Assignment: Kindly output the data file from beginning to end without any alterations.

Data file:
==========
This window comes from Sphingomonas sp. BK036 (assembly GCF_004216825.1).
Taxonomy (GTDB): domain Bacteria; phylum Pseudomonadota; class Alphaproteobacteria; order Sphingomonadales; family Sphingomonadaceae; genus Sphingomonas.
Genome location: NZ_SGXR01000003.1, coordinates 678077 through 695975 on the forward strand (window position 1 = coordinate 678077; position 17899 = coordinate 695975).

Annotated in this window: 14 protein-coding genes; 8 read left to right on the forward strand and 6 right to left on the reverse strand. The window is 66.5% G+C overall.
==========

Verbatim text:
This window comes from Sphingomonas sp. BK036 (assembly GCF_004216825.1).
Taxonomy (GTDB): domain Bacteria; phylum Pseudomonadota; class Alphaproteobacteria; order Sphingomonadales; family Sphingomonadaceae; genus Sphingomonas.
Genome location: NZ_SGXR01000003.1, coordinates 678077 through 695975 on the forward strand (window position 1 = coordinate 678077; position 17899 = coordinate 695975).

Annotated in this window: 14 protein-coding genes; 8 read left to right on the forward strand and 6 right to left on the reverse strand. The window is 66.5% G+C overall.